Scotty Iulianelli never realized he was a doodler until he got caught. For the Detroit-based musician and graphic designer, the outlet of sketching wasn’t some time-killing, daydreaming hobby, it was his way of processing the abstract nature of the figurative ‘nuts and bolts’ of his day-job. Whether you’re reading about it, or hearing it in a staff meeting, the esoteric process of altering the dynamics of an audio signal is... admittedly abstract. Iulianelli didn’t realize how often he was working out the fundamentals of tubes, transformers or microphone capsules by-way-of trance-like sketchings. He got caught in a meeting, his head popping up from his page, because it looked like he was frittering away his time. But for Iulianelli, he just needed his own tangible blueprints.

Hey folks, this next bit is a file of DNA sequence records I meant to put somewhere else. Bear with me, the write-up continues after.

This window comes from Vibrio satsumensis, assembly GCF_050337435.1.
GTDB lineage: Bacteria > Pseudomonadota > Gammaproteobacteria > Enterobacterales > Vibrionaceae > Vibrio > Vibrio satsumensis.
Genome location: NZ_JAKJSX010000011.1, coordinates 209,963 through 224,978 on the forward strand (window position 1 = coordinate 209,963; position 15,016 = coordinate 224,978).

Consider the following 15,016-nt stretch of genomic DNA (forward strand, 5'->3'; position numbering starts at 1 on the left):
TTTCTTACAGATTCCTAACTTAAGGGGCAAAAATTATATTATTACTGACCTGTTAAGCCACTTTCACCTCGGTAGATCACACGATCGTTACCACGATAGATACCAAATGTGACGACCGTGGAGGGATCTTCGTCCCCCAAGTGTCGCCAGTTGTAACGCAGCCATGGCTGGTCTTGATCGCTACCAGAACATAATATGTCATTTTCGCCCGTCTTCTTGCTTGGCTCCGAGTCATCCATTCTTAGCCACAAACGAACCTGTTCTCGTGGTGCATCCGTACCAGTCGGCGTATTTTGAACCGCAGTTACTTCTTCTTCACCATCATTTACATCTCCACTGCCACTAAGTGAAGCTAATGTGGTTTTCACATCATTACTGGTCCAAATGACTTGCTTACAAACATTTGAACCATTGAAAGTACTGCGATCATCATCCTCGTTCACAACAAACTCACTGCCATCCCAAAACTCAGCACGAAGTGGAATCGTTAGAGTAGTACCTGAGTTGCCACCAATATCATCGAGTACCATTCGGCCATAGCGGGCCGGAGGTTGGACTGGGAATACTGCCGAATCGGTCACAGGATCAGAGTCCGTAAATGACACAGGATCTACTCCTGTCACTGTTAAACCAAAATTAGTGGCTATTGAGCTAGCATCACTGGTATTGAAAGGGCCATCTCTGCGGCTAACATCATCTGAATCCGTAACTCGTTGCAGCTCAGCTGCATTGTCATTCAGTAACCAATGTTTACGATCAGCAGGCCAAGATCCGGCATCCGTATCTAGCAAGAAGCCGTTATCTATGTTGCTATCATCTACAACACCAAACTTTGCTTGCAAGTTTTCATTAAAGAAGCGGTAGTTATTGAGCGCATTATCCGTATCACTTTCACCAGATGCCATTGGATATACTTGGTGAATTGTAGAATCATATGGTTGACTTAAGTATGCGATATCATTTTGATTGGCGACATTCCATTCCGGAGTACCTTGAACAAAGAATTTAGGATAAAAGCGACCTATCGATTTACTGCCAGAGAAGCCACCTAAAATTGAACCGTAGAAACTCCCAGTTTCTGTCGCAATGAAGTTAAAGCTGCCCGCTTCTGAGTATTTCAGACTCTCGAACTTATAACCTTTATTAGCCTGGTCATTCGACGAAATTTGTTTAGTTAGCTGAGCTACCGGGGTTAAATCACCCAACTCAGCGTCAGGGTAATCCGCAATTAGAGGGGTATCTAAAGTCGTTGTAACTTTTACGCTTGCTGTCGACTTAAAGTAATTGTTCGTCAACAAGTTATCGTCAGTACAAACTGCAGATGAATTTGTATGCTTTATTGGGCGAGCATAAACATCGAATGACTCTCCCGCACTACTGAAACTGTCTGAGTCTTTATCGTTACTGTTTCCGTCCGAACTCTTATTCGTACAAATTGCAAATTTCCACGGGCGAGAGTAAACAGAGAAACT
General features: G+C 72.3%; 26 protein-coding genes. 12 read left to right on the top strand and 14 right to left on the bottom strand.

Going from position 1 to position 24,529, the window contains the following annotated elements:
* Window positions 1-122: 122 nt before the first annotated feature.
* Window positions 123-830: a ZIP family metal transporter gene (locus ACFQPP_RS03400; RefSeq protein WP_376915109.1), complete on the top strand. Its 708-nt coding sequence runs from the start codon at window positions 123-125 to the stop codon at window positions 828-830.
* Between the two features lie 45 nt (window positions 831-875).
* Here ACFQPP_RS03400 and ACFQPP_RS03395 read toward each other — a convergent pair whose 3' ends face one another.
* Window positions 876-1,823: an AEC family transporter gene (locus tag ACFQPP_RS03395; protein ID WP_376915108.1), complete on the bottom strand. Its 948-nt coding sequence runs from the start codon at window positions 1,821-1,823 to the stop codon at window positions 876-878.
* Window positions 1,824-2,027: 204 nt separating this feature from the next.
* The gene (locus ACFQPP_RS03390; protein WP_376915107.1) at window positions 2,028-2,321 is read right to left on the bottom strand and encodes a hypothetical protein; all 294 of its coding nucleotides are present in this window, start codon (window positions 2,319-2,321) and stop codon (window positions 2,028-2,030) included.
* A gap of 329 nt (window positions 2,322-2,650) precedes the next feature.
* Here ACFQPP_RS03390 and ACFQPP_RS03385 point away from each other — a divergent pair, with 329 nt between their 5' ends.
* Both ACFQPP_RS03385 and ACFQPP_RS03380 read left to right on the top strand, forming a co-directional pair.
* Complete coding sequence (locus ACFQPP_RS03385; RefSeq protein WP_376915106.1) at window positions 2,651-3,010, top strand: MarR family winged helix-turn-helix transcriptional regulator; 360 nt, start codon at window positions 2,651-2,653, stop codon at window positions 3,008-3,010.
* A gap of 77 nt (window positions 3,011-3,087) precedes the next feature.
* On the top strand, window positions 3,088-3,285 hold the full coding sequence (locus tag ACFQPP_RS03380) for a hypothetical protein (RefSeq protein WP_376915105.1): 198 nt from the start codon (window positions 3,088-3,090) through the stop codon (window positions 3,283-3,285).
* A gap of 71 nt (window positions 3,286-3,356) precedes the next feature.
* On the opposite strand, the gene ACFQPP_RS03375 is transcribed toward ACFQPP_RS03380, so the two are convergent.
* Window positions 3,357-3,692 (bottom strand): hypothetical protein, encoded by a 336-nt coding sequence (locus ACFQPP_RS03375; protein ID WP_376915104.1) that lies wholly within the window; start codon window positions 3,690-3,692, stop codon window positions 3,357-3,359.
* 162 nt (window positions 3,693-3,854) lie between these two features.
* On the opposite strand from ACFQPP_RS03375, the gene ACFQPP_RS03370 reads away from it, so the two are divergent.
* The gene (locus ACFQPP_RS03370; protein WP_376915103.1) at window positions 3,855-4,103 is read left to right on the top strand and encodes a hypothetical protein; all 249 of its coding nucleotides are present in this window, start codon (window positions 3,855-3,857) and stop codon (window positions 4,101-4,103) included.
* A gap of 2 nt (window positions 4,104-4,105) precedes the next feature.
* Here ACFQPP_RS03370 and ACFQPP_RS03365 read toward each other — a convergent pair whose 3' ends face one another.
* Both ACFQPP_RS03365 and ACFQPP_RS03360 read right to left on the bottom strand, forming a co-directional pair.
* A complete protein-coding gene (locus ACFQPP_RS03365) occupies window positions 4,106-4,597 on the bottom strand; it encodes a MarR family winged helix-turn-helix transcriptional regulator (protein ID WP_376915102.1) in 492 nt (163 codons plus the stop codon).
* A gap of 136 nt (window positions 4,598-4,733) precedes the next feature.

All his life, as a guitarist and music lover, Iulanelli has been fascinated by the gear that came with the performance and recording aspects of rock ‘n’ roll. The aesthetic, the beauty, the allure...of what he was drawing, also didn’t occur to him, at first. But he definitely found some new invigoration in his capacity as a cartographer of circuits and signal paths. On the other side of 30, settled down with a family and a day-job in music (not to mention a weekend/night-time job in music), Iulianelli felt like there was simply no time like the present to explore this new, somewhat adjacent avenue of creativity. Without any concrete intentions of starting his own design company, his anatomy of microphone and outboard gear struck an unexpected magnificence in the eyes of folks following his social media posts. Within a week of his first design, Analog Prints became a reality.